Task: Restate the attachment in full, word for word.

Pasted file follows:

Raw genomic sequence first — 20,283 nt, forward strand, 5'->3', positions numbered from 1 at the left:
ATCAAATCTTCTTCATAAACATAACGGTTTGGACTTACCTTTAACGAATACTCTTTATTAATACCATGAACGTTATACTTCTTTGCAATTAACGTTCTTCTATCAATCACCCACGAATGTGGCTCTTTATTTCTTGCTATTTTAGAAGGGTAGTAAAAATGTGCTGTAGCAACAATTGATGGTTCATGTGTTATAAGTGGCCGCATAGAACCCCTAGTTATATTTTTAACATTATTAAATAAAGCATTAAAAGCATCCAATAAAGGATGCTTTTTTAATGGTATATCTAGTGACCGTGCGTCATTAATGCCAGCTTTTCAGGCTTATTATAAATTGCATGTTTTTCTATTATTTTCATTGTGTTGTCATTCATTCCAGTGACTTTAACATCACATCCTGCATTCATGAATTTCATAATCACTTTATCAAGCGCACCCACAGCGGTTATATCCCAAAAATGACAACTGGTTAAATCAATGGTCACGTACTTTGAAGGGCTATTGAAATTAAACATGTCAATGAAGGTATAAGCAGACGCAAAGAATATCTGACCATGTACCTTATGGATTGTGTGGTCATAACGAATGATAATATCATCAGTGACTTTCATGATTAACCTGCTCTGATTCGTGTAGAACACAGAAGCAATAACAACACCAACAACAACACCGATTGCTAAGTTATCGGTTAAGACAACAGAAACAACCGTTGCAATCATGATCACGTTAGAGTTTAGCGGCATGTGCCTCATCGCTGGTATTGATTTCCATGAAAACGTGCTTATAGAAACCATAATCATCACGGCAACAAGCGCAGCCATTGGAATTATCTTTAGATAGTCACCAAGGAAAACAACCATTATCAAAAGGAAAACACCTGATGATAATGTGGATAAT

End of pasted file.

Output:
Raw genomic sequence first — 20,283 nt, forward strand, 5'->3', positions numbered from 1 at the left:
ATCAAATCTTCTTCATAAACATAACGGTTTGGACTTACCTTTAACGAATACTCTTTATTAATACCATGAACGTTATACTTCTTTGCAATTAACGTTCTTCTATCAATCACCCACGAATGTGGCTCTTTATTTCTTGCTATTTTAGAAGGGTAGTAAAAATGTGCTGTAGCAACAATTGATGGTTCATGTGTTATAAGTGGCCGCATAGAACCCCTAGTTATATTTTTAACATTATTAAATAAAGCATTAAAAGCATCCAATAAAGGATGCTTTTTTAATGGTATATCTAGTGACCGTGCGTCATTAATGCCAGCTTTTCAGGCTTATTATAAATTGCATGTTTTTCTATTATTTTCATTGTGTTGTCATTCATTCCAGTGACTTTAACATCACATCCTGCATTCATGAATTTCATAATCACTTTATCAAGCGCACCCACAGCGGTTATATCCCAAAAATGACAACTGGTTAAATCAATGGTCACGTACTTTGAAGGGCTATTGAAATTAAACATGTCAATGAAGGTATAAGCAGACGCAAAGAATATCTGACCATGTACCTTATGGATTGTGTGGTCATAACGAATGATAATATCATCAGTGACTTTCATGATTAACCTGCTCTGATTCGTGTAGAACACAGAAGCAATAACAACACCAACAACAACACCGATTGCTAAGTTATCGGTTAAGACAACAGAAACAACCGTTGCAATCATGATCACGTTAGAGTTTAGCGGCATGTGCCTCATCGCTGGTATTGATTTCCATGAAAACGTGCTTATAGAAACCATAATCATCACGGCAACAAGCGCAGCCATTGGAATTATCTTTAGATAGTCACCAAGGAAAACAACCATTATCAAAAGGAAAACACCTGATGATAATGTGGATAAT